AHEC Pineywoods, universities, medical providers work to improve rural health care

Published: Nov. 23, 2021 at 10:04 PM CST
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NACOGDOCHES, Texas (KTRE) - Flu and COVID-19 only accentuate the importance of having good rural health care.

Yet, the rural population is one of the largest physician-underserved populations in the nation. A collaboration is underway to improve the service.

When illness spreads across small towns and country lands, be glad Shontel Minor, a director of Texas AHEC Pineywoods, has your back.

“AHEC stands for Area Health Education Centers. And our focus is providing health care workforce development to our coverage areas,” explained Minor.

AHEC East extends across 100 counties.

Following a restructuring and obtaining non-profit status, The Pineywoods division is reconnecting with 17 Deep East Texas counties.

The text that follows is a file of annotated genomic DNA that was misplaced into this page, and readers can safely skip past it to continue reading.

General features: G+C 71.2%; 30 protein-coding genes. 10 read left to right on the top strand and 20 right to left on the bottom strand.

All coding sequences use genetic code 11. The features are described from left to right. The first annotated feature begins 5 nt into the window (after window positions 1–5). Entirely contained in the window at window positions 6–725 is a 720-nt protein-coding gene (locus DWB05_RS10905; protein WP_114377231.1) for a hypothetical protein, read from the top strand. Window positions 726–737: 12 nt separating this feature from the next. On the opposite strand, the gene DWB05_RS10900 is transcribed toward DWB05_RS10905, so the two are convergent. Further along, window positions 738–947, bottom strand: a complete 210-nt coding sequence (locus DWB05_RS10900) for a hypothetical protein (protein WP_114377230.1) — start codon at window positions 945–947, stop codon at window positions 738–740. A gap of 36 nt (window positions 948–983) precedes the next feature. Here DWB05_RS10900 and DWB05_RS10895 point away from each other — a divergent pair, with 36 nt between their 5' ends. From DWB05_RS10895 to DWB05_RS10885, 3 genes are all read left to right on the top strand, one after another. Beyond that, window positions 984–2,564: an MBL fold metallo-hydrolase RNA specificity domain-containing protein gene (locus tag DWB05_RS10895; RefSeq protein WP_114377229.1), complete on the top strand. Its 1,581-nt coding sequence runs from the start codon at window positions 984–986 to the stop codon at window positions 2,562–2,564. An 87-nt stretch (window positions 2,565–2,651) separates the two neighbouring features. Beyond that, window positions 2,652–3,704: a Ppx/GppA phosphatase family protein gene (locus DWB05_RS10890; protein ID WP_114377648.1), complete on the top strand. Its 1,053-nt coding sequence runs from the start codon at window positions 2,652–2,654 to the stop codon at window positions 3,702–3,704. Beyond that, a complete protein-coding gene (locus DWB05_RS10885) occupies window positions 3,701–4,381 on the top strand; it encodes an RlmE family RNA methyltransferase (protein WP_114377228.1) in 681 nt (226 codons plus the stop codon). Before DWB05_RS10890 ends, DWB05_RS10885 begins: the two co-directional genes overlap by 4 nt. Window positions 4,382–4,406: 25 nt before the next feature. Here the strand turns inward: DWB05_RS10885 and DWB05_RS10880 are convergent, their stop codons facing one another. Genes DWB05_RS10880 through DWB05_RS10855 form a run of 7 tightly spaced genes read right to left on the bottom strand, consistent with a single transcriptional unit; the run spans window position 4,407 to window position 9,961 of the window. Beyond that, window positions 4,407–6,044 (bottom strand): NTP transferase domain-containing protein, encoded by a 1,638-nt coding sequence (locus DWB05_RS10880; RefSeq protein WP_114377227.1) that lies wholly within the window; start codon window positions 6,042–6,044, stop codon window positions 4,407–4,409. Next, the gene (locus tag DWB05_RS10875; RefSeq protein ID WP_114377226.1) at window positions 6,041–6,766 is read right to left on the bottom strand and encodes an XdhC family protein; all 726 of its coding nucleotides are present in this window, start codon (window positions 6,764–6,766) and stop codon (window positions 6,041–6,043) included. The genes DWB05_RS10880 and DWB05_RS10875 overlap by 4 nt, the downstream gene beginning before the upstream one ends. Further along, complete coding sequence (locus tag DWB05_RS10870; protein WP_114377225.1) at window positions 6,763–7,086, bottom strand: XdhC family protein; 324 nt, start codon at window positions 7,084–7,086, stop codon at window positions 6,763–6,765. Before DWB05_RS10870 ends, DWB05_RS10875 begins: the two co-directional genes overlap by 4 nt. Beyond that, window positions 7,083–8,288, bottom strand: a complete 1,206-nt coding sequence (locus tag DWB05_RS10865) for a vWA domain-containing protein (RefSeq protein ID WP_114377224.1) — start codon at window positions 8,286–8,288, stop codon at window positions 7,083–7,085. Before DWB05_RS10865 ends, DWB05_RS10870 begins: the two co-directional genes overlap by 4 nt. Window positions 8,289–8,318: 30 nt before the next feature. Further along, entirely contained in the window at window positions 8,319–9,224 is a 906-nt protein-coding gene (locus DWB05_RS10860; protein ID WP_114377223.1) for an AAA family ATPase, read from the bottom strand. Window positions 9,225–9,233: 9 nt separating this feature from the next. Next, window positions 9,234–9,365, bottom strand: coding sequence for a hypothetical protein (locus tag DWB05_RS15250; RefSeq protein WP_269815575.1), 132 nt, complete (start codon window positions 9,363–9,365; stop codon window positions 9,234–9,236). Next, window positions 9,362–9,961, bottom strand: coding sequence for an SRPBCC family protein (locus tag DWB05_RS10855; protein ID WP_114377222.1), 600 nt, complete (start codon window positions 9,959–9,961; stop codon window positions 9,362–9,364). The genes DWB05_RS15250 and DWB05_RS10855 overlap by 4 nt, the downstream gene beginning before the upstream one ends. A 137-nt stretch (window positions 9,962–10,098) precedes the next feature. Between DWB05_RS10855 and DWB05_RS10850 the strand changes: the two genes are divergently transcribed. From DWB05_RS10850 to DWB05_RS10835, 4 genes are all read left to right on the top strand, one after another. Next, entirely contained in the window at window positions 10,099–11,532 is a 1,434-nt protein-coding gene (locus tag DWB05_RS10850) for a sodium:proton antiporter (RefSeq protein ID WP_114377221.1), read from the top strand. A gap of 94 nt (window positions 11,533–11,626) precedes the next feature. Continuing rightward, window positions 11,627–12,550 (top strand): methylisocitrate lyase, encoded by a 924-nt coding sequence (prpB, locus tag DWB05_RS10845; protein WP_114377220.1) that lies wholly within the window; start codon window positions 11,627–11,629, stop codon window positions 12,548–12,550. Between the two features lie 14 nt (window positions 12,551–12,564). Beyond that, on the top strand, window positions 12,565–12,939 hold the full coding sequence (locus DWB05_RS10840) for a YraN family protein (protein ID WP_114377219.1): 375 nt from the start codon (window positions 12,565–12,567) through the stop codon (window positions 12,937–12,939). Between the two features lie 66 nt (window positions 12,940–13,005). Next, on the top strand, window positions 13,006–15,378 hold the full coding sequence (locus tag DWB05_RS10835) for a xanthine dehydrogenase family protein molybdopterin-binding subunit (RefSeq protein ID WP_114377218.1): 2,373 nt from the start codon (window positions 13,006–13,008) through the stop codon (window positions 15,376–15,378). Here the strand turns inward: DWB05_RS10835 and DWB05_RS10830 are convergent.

Minor tells regional leaders too few Deep East Texas students enter a career in health care. Their support establishes pipeline activities.

“So, we’ll be focusing on our health career promotion opportunities for our school age youth. We’ll also be doing clinical based education and training. We will be doing professional education and support as well as community health and development,” listed Minor.

Sam Houston State University’s newly developed medical school has a pipeline to 31 hospitals and clinics, most located in Deep East Texas. Sam Houston’s Dr. Courtney West.

“We would like our students come in train, go back out and train in those areas and then go back and live and serve.”

By summer’s end, Sam Houston med students will train in health facilities right along with students from other universities, including SFA and Angelina College. West is confident school rivalry will be left at the door.

“You’ll see nurses and physicians and students rotating thru these facilities together. It’s really not a competition. Once they go to medical school they come from all different colleges. It’s a collaboration”, said West.

The educator practices what she preaches. She has deep ties to East Texas. She was born and raised in Madisonville, with grandparents, parents, aunts, and uncles living throughout the Deep East Texas region.

Education centers, medical schools and community leaders provide the pipelines, so the division between health professions and community needs won’t exist.

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